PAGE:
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Explaining Chicken Nomenclature

By Cook's Illustrated Published July 2010

When shopping for whole chickens, how do chickens labeled "broilers," "roasters," and "stewing" birds differ?

These terms refer to the age of the bird, an important factor since chickens, as they mature, develop connective tissue that turns their meat tough. The older the bird, the more substantial the tissue, and the longer it takes to break down during cooking.

Broilers (or fryers) are the youngest of the bunch: The USDA requires that the birds be slaughtered when they are less than 10 weeks old and weigh 3 to 5 pounds. Next come roasters, processed at 9 to 11 weeks and weighing 6 to 8 pounds. Broilers and roasters can be of either sex, but stewing chickens (or hens) are always female. They aren’t slaughtered until 10 months or older and typically weigh at least 6 pounds, though the USDA sets no weight standards for them.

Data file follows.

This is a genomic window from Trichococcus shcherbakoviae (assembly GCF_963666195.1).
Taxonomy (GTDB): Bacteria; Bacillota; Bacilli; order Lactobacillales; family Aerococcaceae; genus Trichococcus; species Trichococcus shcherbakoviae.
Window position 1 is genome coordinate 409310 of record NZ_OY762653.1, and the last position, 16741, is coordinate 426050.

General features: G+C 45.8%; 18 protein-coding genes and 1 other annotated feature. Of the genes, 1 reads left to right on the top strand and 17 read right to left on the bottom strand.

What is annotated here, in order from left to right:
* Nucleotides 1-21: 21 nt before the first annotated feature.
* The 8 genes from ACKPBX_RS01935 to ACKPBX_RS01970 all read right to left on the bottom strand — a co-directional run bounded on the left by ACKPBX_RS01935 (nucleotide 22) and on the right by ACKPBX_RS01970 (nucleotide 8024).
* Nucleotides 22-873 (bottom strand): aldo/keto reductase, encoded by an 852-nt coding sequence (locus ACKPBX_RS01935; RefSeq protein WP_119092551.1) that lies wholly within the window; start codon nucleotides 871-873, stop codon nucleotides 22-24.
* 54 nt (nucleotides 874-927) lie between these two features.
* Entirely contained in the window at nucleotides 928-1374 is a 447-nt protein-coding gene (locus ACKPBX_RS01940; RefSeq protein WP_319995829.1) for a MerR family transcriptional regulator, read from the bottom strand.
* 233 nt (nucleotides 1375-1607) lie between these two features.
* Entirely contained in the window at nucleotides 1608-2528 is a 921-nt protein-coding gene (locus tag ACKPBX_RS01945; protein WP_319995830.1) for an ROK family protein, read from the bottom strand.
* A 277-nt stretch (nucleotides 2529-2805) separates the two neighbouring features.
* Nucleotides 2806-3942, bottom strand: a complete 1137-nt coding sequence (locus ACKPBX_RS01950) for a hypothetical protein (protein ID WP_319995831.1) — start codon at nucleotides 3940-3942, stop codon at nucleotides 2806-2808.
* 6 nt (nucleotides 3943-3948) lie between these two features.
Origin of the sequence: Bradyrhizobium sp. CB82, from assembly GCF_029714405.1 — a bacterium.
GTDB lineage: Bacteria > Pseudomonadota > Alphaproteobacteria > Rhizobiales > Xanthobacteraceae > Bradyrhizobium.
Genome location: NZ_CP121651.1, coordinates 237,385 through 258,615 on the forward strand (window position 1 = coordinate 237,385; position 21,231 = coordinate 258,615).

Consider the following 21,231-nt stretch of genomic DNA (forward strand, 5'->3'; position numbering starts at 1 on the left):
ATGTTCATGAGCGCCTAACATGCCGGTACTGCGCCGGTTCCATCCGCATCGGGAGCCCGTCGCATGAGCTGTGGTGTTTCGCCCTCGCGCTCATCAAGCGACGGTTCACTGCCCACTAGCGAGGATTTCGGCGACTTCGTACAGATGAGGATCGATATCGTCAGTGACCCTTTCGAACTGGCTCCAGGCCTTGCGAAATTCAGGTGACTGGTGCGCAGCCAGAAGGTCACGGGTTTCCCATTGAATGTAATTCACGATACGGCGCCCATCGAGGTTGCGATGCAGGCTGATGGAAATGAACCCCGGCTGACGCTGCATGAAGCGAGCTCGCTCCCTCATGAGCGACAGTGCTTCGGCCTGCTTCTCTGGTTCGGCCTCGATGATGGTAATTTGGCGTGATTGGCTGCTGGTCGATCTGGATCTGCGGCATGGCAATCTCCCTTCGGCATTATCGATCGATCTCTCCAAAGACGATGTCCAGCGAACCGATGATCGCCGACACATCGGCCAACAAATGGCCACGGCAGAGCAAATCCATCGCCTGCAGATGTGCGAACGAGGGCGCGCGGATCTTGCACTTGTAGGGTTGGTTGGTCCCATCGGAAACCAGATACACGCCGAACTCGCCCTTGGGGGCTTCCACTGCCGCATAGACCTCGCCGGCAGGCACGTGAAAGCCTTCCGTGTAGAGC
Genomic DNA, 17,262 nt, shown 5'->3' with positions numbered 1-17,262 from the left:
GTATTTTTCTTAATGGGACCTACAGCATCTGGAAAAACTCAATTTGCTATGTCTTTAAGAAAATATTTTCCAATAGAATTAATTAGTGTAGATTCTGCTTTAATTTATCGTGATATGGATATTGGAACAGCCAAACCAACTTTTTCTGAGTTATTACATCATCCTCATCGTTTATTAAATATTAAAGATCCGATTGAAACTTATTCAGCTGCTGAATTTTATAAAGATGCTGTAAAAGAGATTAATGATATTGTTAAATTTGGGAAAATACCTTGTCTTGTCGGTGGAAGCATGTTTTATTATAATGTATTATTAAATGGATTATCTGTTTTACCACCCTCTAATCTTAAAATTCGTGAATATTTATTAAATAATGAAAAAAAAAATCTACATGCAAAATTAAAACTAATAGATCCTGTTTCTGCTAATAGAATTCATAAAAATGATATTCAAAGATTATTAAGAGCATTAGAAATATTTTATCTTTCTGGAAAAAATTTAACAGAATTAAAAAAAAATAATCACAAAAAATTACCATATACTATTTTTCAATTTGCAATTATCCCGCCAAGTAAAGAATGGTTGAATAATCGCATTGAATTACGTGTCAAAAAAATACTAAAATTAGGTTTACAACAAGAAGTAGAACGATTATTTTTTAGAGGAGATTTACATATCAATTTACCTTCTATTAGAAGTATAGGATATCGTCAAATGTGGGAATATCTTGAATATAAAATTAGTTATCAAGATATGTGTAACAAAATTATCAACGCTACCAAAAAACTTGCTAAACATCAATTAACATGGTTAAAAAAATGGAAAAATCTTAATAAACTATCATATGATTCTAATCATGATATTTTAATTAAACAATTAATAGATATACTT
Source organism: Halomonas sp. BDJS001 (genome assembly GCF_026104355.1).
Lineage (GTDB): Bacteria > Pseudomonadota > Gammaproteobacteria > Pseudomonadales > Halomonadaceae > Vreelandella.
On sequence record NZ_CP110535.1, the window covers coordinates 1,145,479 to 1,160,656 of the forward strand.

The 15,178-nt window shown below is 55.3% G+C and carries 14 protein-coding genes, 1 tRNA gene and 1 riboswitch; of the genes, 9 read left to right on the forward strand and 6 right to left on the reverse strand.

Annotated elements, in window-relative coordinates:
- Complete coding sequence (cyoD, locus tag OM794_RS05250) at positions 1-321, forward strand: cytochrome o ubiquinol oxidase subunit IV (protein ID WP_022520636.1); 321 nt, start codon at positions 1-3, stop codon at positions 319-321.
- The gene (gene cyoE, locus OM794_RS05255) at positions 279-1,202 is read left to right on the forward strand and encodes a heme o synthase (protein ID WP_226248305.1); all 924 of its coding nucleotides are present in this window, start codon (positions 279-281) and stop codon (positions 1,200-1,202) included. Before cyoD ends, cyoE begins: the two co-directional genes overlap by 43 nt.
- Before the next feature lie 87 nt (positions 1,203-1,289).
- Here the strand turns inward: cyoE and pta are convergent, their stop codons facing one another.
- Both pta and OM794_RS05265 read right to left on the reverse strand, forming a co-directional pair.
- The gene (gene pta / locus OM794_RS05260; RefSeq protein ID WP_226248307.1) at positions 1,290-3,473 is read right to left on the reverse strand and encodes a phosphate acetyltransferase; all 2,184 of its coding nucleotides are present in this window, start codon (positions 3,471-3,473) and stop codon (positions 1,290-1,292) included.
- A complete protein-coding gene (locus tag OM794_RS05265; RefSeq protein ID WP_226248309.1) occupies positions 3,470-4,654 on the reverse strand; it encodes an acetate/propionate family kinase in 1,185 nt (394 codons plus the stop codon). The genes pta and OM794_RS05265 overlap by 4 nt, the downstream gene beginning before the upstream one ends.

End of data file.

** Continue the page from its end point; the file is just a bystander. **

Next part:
To demonstrate the cooking differences among the birds, we roasted and stewed each type. As expected, the mature hens were undeniably tough and chewy compared with tender broilers and roasters when roasted. But after three hours of stewing, they tasted even richer and just as tender as the broilers and roasters, since their connective tissue had enough time to transform into gelatin, which lubricated and flavored the meat.

Our recommendation: If you’re roasting, broiling, or frying, stick with a younger, more tender broiler or roaster. For a long-simmered stew or soup, it’s worth seeking out a stewing chicken (which, unlike broilers or roasters, may require special ordering).